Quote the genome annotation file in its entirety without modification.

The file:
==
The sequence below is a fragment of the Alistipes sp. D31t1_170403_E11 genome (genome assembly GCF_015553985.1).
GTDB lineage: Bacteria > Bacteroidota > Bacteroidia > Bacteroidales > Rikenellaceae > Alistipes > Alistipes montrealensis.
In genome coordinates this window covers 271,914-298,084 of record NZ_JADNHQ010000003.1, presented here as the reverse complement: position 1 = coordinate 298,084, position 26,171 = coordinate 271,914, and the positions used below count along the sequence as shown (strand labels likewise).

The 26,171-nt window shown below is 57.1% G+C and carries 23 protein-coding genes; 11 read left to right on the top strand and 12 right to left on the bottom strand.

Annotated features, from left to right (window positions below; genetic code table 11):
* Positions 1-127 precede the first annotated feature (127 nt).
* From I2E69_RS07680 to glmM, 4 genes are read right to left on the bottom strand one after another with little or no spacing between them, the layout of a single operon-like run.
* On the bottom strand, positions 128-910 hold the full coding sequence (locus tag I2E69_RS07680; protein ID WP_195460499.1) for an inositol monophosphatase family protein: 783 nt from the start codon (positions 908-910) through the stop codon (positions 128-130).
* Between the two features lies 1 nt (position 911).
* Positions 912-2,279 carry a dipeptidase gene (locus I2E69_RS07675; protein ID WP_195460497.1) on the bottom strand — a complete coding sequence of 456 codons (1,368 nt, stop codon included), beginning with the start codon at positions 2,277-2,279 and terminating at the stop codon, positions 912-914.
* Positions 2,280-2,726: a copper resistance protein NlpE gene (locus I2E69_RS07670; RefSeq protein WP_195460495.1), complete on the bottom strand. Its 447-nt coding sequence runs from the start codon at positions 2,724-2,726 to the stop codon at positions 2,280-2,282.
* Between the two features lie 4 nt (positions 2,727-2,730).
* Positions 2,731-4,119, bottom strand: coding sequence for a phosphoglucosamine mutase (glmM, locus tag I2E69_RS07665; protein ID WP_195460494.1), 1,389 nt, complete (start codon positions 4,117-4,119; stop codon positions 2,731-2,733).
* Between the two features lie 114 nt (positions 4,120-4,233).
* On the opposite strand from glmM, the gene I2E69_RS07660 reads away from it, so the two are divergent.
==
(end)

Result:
The sequence below is a fragment of the Alistipes sp. D31t1_170403_E11 genome (genome assembly GCF_015553985.1).
GTDB lineage: Bacteria > Bacteroidota > Bacteroidia > Bacteroidales > Rikenellaceae > Alistipes > Alistipes montrealensis.
In genome coordinates this window covers 271,914-298,084 of record NZ_JADNHQ010000003.1, presented here as the reverse complement: position 1 = coordinate 298,084, position 26,171 = coordinate 271,914, and the positions used below count along the sequence as shown (strand labels likewise).

The 26,171-nt window shown below is 57.1% G+C and carries 23 protein-coding genes; 11 read left to right on the top strand and 12 right to left on the bottom strand.

Annotated features, from left to right (window positions below; genetic code table 11):
* Positions 1-127 precede the first annotated feature (127 nt).
* From I2E69_RS07680 to glmM, 4 genes are read right to left on the bottom strand one after another with little or no spacing between them, the layout of a single operon-like run.
* On the bottom strand, positions 128-910 hold the full coding sequence (locus tag I2E69_RS07680; protein ID WP_195460499.1) for an inositol monophosphatase family protein: 783 nt from the start codon (positions 908-910) through the stop codon (positions 128-130).
* Between the two features lies 1 nt (position 911).
* Positions 912-2,279 carry a dipeptidase gene (locus I2E69_RS07675; protein ID WP_195460497.1) on the bottom strand — a complete coding sequence of 456 codons (1,368 nt, stop codon included), beginning with the start codon at positions 2,277-2,279 and terminating at the stop codon, positions 912-914.
* Positions 2,280-2,726: a copper resistance protein NlpE gene (locus I2E69_RS07670; RefSeq protein WP_195460495.1), complete on the bottom strand. Its 447-nt coding sequence runs from the start codon at positions 2,724-2,726 to the stop codon at positions 2,280-2,282.
* Between the two features lie 4 nt (positions 2,727-2,730).
* Positions 2,731-4,119, bottom strand: coding sequence for a phosphoglucosamine mutase (glmM, locus tag I2E69_RS07665; protein ID WP_195460494.1), 1,389 nt, complete (start codon positions 4,117-4,119; stop codon positions 2,731-2,733).
* Between the two features lie 114 nt (positions 4,120-4,233).
* On the opposite strand from glmM, the gene I2E69_RS07660 reads away from it, so the two are divergent.